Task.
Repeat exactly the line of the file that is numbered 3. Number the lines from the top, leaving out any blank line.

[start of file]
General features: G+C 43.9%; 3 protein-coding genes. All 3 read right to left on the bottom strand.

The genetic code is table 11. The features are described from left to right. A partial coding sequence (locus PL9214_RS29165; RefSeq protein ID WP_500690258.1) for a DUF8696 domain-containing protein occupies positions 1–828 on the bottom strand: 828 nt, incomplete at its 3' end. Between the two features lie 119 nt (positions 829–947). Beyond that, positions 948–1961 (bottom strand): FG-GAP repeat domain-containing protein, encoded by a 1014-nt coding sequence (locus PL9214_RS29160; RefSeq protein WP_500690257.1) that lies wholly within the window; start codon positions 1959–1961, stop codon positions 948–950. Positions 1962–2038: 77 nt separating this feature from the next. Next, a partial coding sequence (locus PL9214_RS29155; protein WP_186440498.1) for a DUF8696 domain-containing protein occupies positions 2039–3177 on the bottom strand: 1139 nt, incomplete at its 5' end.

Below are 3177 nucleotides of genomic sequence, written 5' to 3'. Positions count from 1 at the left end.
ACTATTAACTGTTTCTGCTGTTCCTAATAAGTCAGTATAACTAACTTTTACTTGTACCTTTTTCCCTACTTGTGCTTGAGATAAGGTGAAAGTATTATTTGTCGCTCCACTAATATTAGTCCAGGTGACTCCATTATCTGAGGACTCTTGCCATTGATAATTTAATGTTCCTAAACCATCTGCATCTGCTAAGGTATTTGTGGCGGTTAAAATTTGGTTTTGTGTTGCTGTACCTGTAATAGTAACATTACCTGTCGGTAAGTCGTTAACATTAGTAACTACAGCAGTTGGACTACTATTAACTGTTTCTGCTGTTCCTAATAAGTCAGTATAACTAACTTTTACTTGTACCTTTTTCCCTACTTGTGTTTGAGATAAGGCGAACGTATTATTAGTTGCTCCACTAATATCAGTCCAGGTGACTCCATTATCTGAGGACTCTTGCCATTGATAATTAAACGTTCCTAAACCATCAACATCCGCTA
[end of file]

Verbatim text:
Below are 3177 nucleotides of genomic sequence, written 5' to 3'. Positions count from 1 at the left end.